Orleans, MA and the
Mid-To-Lower / Outer Cape Cod areas...
Our corner of Cape Cod has something to offer everyone. Orleans is one of the few places anywhere from which you can watch the sun rise from the ocean and then, at the end of the day, see it set again into the sea.
Of the fifteen towns in the peninsula that is Cape Cod, the only one with the distinction of having a French name is Orleans. The others all have either English or Indian names. Orleans is named after Louis-Philippe de Bourbon, Duke of Orleans (1773-1850), who was later to rule as King of the French from 1830 to 1848. He reputedly visited this area in the 1790s while in exile following the French Revolution.
In Orleans, first and foremost, always and everywhere, there is the water. It's breezes and salty clear scent touch every corner of life in a town that has just about every kind of Cape Cod living you could imagine.
The most obvious water influences on the town are Nauset Beach with it's rolling sand dunes, dashing surf and wide sands, which gives access to the vast expanses of the ever-changing ocean, and Skaket Beach on Cape Cod Bay, where low tide takes the water miles away and exposes sandy flats and sun-warmed, shell-filled tidal pools. Orleans holds within its boundaries much of Town Cove and the lovely Pleasant Bay
There are salt marshes, saltwater tidal ponds and rivers, great freshwater ponds and dozens of kettle hole ponds scattered around town like shiny chips of silver, all of which hold a vast array of life.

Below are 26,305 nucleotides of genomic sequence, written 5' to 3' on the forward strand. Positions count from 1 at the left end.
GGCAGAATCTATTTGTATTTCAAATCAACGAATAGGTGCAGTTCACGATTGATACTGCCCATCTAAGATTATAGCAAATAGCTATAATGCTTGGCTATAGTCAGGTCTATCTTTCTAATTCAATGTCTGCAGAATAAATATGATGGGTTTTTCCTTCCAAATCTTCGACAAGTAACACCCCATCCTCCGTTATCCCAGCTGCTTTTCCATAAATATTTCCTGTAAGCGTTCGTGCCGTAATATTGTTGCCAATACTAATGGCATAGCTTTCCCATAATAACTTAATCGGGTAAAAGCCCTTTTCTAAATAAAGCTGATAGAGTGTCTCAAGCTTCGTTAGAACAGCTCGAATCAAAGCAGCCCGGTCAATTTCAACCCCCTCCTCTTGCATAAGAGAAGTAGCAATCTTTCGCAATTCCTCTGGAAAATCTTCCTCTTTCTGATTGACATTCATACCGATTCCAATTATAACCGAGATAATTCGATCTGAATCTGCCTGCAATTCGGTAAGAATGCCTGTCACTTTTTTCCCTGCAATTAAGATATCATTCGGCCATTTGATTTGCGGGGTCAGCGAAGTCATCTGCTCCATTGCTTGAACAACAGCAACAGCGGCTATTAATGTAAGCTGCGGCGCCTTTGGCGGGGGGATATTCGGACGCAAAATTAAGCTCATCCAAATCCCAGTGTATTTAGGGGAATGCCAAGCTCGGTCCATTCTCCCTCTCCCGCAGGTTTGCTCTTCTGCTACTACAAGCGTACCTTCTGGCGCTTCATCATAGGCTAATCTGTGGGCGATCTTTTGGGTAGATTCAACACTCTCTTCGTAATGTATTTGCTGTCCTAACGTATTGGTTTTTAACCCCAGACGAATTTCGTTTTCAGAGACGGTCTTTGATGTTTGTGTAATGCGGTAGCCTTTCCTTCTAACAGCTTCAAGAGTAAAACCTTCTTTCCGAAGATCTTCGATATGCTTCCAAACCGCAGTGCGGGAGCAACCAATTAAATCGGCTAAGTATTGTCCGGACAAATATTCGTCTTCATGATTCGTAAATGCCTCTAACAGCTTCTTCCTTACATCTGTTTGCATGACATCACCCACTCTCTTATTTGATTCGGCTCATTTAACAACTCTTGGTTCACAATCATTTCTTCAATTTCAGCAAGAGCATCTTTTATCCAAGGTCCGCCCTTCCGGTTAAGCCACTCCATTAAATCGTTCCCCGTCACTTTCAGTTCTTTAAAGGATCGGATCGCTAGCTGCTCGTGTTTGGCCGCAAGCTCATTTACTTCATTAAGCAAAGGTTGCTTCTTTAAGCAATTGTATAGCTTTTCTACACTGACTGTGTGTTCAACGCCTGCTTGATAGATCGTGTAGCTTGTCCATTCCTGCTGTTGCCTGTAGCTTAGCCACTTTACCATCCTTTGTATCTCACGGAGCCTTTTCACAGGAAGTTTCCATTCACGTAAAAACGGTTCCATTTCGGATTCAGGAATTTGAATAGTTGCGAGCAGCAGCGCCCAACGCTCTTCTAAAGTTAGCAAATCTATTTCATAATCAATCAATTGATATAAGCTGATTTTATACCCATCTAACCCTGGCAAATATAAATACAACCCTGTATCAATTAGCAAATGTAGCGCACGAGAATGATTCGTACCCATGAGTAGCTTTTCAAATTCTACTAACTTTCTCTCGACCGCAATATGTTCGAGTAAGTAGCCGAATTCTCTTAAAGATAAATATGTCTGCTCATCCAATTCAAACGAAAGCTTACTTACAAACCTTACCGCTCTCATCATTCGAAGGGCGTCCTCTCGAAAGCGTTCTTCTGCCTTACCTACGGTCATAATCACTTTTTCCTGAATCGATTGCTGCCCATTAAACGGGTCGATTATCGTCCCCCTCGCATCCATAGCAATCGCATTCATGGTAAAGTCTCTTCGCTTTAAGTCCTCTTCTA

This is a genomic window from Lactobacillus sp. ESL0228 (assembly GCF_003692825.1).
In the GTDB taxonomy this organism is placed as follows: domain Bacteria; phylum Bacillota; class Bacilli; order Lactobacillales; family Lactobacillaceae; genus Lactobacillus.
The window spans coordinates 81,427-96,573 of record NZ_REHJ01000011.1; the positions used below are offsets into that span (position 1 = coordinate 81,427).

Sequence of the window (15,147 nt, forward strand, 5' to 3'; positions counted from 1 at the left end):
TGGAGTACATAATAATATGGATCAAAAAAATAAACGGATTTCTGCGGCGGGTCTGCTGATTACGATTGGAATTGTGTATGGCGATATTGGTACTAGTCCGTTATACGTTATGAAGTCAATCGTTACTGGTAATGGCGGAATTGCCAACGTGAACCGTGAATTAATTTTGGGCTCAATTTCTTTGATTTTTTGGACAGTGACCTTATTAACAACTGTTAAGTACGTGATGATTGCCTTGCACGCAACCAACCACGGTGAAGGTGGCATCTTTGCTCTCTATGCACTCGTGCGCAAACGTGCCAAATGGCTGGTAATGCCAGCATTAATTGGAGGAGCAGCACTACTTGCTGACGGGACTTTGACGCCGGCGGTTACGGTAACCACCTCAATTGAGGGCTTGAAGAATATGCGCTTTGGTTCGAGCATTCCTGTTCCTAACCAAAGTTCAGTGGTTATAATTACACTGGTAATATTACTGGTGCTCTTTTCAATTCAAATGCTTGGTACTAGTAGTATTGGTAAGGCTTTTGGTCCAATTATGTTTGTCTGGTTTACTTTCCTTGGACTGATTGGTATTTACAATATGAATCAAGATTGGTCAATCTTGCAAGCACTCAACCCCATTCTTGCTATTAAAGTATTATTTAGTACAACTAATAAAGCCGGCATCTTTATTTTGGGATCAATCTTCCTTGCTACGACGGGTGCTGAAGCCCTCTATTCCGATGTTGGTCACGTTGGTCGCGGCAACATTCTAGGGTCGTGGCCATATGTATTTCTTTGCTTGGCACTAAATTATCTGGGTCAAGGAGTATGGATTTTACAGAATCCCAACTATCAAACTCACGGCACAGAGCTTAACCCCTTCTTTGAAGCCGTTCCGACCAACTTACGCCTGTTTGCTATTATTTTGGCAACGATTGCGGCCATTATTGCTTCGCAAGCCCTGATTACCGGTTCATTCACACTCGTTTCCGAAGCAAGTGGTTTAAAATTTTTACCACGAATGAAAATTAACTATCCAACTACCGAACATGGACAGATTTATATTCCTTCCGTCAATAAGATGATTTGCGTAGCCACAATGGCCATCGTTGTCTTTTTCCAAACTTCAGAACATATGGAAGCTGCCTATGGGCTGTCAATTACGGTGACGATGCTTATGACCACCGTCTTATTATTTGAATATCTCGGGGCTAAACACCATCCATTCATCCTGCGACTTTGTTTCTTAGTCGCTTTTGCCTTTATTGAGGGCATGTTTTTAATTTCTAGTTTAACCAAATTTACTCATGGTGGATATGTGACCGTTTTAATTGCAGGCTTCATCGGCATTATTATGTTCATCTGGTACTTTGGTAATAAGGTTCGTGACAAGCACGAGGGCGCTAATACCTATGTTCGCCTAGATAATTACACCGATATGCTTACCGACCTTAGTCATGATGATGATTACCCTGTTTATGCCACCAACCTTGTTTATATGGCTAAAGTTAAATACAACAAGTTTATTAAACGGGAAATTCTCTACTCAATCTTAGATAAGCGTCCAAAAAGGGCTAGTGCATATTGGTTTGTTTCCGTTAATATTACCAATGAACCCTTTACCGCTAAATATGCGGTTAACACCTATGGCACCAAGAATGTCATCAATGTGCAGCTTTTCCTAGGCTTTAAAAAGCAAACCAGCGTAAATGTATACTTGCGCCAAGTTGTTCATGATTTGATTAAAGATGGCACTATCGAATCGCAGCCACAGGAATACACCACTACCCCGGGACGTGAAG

Orleans is a Fisherman's Paradise from early spring, when the flounder begin to stir, till late fall when the approach of winter drives striped bass and bluefish towards warmer climes, there's enough action of one sort or another on the saltwater scene to satisfy the most demanding nimrod. Fishing, boating, birding, and swimming abound. Rock Harbor on Cape Cod Bay is berth to one of the northeast coastline's largest sport fishing fleets.
Like other Cape towns, Orleans relies heavily on tourism as its primary industry, but it is also recognized (at times to residents' dismay) as the commercial hub of the Outer Cape. The town is bookended by shopping plazas; one anchored by Super Stop & Shop, the other by Star Market. Many people from the "Mid" to "Lower" and "Outer" Cape towns of Brewster, Eastham, Wellfleet, Truro and Provincetown travel to Orleans to shop.
In addition to supermarkets, the town has clothing, furniture, hardware, appliance, and jewelry stores. Its many pharmacies, a large medical clinic, host of private doctors' offices, rehabilitation clinic and two medical laboratories make it a destination on the lower Cape for medical care as well. The town provides other important services through the many insurance agencies, banks, financial planners and Realtors based there. Our office Realty By The Sea is located in "Post Office Square" in the center of town at 56 Main Street - stop by and say hello!
A healthy year-round population of roughly 6,700 residents keeps most everything in Orleans open, unlike some of its neighbors, which, seem to close down completely after Columbus Day Weekend in October.